Scottish Widows is backing The Fawcett Society, a UK charity for women’s equality and rights, to conduct research into women’s financial preparations for retirement.
The research is designed to focus on women aged 25 to 39-years-old with an annual income of £24,000 to £40,000 in order to understand the factors that influence women’s savings decisions, beyond their lower lifetime earnings.
Findings are due to be published in spring 2016 and will be used to educate policymakers and the public about women’s prospects in retirement.
Jackie Leiper, retirement expert at Scottish Widows, said: “When it comes to attitudes towards retirement saving, young men and women appear to be almost on a par, yet our research has identified an alarming divergence in the 30s, which needs to be addressed.
“Whether it us having a family, taking a career break or changing working patterns, we need to ensure that these life changes impacting women do not jeopardise their future security.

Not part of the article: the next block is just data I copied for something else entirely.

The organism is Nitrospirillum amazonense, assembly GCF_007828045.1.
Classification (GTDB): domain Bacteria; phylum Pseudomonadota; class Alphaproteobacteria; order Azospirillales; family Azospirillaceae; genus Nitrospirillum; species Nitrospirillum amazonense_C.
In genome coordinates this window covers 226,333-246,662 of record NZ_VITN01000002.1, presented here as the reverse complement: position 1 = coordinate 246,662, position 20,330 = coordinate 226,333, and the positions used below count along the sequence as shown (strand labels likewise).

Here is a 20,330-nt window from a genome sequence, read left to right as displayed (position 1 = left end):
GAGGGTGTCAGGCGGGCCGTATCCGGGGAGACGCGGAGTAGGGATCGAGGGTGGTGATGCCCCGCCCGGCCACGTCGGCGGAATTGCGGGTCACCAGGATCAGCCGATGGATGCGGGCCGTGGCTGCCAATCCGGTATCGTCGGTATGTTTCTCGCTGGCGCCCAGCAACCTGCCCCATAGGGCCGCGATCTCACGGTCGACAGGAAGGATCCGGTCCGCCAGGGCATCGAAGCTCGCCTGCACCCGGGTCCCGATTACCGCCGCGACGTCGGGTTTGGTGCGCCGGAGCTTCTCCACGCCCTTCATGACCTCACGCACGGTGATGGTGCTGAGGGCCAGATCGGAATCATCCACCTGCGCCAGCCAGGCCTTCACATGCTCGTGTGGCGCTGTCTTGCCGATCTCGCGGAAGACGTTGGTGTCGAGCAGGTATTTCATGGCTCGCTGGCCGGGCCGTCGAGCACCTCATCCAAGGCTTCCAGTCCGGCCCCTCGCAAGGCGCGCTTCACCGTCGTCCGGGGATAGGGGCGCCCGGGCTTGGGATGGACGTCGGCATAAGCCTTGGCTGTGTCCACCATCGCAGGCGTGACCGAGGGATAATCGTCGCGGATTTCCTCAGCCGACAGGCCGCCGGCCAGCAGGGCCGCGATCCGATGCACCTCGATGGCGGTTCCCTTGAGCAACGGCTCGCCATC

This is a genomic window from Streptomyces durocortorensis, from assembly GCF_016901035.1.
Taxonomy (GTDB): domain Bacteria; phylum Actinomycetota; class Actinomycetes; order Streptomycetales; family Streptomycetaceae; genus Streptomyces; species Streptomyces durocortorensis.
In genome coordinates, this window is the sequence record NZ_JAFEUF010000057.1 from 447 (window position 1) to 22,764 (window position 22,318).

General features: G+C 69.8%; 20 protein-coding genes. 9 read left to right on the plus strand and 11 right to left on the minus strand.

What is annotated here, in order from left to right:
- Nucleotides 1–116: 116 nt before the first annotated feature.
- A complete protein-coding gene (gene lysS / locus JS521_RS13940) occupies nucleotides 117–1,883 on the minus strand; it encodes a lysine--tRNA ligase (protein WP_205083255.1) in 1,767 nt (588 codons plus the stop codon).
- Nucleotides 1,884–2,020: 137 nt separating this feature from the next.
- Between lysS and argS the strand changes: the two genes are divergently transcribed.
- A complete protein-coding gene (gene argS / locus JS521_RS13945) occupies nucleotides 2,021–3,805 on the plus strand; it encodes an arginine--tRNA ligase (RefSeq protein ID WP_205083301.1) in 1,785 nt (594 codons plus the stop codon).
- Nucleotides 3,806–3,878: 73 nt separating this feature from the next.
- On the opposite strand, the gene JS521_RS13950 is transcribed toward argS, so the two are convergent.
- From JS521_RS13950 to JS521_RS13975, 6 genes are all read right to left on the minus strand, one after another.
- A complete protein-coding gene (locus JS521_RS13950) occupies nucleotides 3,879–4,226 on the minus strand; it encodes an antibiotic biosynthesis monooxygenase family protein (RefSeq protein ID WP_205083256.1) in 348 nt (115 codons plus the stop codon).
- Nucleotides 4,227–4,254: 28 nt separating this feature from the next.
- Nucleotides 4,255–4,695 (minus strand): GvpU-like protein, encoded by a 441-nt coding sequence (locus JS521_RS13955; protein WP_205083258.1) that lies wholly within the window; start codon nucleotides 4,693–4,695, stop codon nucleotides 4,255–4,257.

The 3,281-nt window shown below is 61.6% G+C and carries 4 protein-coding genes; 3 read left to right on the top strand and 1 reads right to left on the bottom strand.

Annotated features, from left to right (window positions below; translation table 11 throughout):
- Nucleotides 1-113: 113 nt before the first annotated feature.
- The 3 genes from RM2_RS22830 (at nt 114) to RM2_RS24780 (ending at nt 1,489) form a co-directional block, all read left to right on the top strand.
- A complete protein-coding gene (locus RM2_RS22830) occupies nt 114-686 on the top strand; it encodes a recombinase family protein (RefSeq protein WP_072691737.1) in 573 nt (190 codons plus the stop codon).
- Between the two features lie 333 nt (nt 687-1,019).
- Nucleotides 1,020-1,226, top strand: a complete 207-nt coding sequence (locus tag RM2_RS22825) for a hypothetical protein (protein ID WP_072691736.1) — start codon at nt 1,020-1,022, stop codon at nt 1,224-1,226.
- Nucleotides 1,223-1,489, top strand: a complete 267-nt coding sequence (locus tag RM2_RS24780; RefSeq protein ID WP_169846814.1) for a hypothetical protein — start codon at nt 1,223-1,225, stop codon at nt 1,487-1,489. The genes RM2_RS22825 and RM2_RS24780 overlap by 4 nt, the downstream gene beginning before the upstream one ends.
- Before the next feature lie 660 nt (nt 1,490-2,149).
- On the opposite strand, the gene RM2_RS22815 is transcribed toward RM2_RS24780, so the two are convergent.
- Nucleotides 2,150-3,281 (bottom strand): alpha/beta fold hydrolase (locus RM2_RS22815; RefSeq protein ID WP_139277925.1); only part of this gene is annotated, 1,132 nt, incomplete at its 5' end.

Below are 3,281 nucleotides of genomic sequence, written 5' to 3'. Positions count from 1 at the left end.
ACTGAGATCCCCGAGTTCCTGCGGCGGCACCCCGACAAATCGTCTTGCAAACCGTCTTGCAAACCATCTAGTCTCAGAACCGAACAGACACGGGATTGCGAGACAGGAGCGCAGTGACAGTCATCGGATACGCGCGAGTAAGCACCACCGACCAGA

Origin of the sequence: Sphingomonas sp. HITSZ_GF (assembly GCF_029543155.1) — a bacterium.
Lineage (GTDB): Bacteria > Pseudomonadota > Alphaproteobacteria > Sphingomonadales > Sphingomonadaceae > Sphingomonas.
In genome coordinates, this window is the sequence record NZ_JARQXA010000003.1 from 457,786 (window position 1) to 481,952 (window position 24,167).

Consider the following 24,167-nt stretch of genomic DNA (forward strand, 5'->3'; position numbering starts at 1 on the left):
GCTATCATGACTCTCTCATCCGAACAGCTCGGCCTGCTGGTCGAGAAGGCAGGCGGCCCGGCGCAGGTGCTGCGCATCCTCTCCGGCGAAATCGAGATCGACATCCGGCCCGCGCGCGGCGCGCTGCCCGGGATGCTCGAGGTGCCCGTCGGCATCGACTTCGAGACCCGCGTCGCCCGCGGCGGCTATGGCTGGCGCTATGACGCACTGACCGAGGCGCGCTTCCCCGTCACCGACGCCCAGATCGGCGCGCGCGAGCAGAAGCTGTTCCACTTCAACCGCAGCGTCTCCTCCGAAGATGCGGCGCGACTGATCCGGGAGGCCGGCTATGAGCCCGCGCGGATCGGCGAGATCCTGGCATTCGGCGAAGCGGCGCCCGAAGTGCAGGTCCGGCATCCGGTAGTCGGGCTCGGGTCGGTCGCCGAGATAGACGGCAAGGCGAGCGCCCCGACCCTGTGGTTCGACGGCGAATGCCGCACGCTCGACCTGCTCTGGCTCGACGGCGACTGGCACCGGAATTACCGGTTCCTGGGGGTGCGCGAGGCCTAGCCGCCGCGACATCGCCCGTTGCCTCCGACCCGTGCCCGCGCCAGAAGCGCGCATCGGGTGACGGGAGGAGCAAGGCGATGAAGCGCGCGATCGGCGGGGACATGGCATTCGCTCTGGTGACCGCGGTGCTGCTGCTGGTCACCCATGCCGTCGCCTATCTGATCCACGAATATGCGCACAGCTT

“We hope that by supporting this Fawcett Society research we will gain a deeper understanding of the specific barriers and challenges that women face in preparing for later life, and help shape policy decisions to break these down in the future.”
Sam Smethers, chief executive at The Fawcett Society, said: “We have known for a long time that the pay gap becomes a pensions gap and as a result women are likely to have smaller pension pots than men.
“But we are also interested as to why women save less compared to men on the same income.”